Fasli calendar

Fasli Calendar or Fasli era, Fasli (Urdu: فصلی, Arabic: فصلى) and (English: meaning Harvest) it is an Arabic word Imported to Urdu language.[1]

Fasli year means period of 12 months from July to June. Adding 590 to Fasli year comes to Gregorian calendar, corresponding Gregorian year for Fasli year 1410 was from July 2000-June 2001.[2]


The calendar formation year is considered as 963 Hijra Year, Islamic Calendar and from that year forward it has been followed as a solar year or Samavat Calendar. The name and number of the Days and the Months are same as Islamic calendar. The first day of the year is 7 or 8 June.[3]

The Fasli calendar dated from Akbars accession year. Thus the beginning of Fasli era is equal to below calendars.[1]


Fasli Calendar is a chronological system introduced by the Mughal emperor Akbar basically for land revenue and records purposes in northern India, The differences in records dates due to the Muslim lunar calendar because of moon sighting have led him to introduce an alternate calendar which follows simultaneously with Islamic Lunar calendar and Hindu Samavat solar Calendar. Which can give the fix dating system.[1]

Akbar insistence to equalize the Fasli calendar according to Islamic Lunar calendar accordingly with Hindu Samavat Calendar, thus he took 649 years from the Samavat Calendar year in order to make the Fasli year 963. Since then, the Fasli calendar proceeded according to the Samavat Calendar.

Introduction in Deccan

Shah Jahan the grandson of Akbar, introduced Fasli Calendar in 1630 AD, to Deccan Suba (South India),[4] which continued as an official calendar of Asif Jahi rulers of Hyderabad State, until last Nizam, Osman Ali Khan, Asaf Jah VII annexed Hyderabad State to Indian Union.[5]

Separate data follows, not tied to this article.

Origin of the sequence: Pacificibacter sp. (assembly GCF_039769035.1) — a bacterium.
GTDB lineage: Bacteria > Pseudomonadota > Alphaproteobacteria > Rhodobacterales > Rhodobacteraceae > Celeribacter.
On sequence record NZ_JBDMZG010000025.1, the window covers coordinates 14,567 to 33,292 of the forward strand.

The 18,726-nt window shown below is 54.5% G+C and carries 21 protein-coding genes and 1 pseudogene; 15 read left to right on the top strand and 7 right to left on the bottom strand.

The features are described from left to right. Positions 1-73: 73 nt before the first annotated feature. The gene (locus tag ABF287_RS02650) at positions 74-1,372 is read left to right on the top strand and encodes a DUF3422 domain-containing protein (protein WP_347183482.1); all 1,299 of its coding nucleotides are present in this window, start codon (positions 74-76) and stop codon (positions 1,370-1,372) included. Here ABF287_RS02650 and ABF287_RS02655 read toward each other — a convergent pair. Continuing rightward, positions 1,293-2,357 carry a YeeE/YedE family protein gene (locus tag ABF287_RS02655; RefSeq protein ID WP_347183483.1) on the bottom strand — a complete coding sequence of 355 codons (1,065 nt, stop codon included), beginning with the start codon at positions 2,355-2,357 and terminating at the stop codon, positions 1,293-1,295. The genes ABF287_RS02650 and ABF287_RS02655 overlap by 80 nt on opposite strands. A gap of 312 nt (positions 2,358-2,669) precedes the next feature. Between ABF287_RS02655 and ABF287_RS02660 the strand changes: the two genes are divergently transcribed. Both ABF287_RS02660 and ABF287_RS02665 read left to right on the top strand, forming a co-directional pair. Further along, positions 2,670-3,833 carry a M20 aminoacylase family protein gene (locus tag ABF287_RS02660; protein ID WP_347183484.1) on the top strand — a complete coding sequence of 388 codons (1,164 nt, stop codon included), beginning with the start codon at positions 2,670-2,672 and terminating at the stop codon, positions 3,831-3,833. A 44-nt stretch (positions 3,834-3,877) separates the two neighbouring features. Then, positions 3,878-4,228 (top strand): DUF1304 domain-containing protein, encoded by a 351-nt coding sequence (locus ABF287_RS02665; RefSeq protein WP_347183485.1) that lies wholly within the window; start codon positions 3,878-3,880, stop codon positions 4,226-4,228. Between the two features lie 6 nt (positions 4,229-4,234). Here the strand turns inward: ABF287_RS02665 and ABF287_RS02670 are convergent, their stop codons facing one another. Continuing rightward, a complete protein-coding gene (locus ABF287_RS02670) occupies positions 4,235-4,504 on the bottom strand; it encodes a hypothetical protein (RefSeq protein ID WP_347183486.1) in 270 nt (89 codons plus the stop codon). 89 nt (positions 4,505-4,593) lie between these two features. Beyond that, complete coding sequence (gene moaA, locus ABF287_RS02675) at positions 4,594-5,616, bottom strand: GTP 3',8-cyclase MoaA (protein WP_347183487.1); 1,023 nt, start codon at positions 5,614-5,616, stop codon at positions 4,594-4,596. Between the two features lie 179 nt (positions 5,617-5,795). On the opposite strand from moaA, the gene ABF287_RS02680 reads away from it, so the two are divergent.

Current status

After India annexed Hyderabad State, last Nizam, Osman Ali Khan, Asaf Jah VII was made rajpramukh who used to follow and mention Fasli Calendar in his official sanctions and records. Currently Andhra Pradesh State Wakf Board, Nizam Trust follows Fasli Calendar simultaneously with Gregorian calendar and Islamic calendar to maintain records.[5] The Andhra Pradesh Government, Karnataka Government and the Tamil Nadu Government still follows Fasli Year in all of their revenue and judiciary purposes.[2][6]


  1. "Faṣlī era". Retrieved 21 August 2011.
  2. "LAND REVENUE" (PDF). Archived from the original (PDF) on 24 March 2012. Retrieved 21 August 2011.
  3. L.D.S. Pillai (1996). Panchang and Horoscope: Or the Indian Calendar and Indian Astrology. p. 11. ISBN 81-206-0258-7. Retrieved 22 August 2011.
  4. Kavasji Sorabji Patel (1866). Cowasjee Patell's Chronology. Trubner. p. 52. Retrieved 22 August 2011.
  5. V. Ramakrishna Reddy. Economic history of Hyderabad State: Warangal Suba, 1911-1950. Retrieved 21 August 2011.
  6. "WHOLESALE PRICE TREND". Retrieved 22 August 2011.
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